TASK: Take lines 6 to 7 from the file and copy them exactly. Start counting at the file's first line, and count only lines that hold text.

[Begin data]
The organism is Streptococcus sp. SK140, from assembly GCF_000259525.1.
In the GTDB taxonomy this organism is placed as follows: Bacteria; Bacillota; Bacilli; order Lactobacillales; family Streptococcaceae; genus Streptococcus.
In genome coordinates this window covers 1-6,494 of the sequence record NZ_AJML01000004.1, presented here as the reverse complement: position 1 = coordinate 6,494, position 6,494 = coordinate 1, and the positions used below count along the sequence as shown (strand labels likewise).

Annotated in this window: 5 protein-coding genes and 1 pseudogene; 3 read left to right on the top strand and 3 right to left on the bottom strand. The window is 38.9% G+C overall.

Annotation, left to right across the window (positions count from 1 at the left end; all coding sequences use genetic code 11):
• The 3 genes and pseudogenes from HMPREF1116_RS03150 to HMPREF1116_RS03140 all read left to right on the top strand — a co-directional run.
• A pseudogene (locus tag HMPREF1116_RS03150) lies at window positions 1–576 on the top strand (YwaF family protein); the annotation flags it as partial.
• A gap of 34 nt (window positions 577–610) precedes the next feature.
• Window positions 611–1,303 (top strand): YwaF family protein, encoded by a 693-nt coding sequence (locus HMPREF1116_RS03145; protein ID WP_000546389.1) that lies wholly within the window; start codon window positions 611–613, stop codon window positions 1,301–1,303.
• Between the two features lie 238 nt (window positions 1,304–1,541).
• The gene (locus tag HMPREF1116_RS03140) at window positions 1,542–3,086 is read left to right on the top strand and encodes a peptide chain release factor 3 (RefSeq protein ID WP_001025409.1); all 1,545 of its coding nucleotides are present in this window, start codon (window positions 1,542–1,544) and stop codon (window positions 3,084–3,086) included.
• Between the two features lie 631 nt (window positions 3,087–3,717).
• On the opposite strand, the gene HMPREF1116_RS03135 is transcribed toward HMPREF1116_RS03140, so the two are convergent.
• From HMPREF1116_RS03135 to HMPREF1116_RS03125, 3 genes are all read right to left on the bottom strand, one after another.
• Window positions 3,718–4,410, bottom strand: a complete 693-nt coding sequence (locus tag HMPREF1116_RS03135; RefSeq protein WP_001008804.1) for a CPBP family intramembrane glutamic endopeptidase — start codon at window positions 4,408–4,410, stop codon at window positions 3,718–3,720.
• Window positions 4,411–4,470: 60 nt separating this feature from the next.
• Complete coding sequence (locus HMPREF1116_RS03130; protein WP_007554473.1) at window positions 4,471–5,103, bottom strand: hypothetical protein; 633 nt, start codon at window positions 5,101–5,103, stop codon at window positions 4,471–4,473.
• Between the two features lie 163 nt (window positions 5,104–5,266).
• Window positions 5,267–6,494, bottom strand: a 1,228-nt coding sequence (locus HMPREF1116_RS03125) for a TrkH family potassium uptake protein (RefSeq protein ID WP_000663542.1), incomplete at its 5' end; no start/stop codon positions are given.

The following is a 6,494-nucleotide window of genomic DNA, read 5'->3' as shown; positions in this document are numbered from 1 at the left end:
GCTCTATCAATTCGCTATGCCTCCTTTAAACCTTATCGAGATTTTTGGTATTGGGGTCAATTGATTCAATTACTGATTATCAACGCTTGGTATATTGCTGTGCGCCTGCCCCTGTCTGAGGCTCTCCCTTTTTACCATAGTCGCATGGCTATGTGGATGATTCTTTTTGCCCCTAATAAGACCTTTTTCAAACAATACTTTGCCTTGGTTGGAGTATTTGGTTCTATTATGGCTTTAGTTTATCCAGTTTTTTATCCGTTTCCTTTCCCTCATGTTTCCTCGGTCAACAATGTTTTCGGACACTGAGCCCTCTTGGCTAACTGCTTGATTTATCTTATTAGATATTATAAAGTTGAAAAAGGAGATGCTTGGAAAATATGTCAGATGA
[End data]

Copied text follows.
• The 3 genes and pseudogenes from HMPREF1116_RS03150 to HMPREF1116_RS03140 all read left to right on the top strand — a co-directional run.
• A pseudogene (locus tag HMPREF1116_RS03150) lies at window positions 1–576 on the top strand (YwaF family protein); the annotation flags it as partial.